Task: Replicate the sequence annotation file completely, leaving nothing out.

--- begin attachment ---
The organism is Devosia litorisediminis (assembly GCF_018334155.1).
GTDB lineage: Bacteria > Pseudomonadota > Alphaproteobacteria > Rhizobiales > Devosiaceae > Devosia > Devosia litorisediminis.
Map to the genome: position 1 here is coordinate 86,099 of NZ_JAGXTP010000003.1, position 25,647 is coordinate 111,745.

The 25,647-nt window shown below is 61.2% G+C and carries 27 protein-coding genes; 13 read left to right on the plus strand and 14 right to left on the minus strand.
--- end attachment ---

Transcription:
The organism is Devosia litorisediminis (assembly GCF_018334155.1).
GTDB lineage: Bacteria > Pseudomonadota > Alphaproteobacteria > Rhizobiales > Devosiaceae > Devosia > Devosia litorisediminis.
Map to the genome: position 1 here is coordinate 86,099 of NZ_JAGXTP010000003.1, position 25,647 is coordinate 111,745.

The 25,647-nt window shown below is 61.2% G+C and carries 27 protein-coding genes; 13 read left to right on the plus strand and 14 right to left on the minus strand.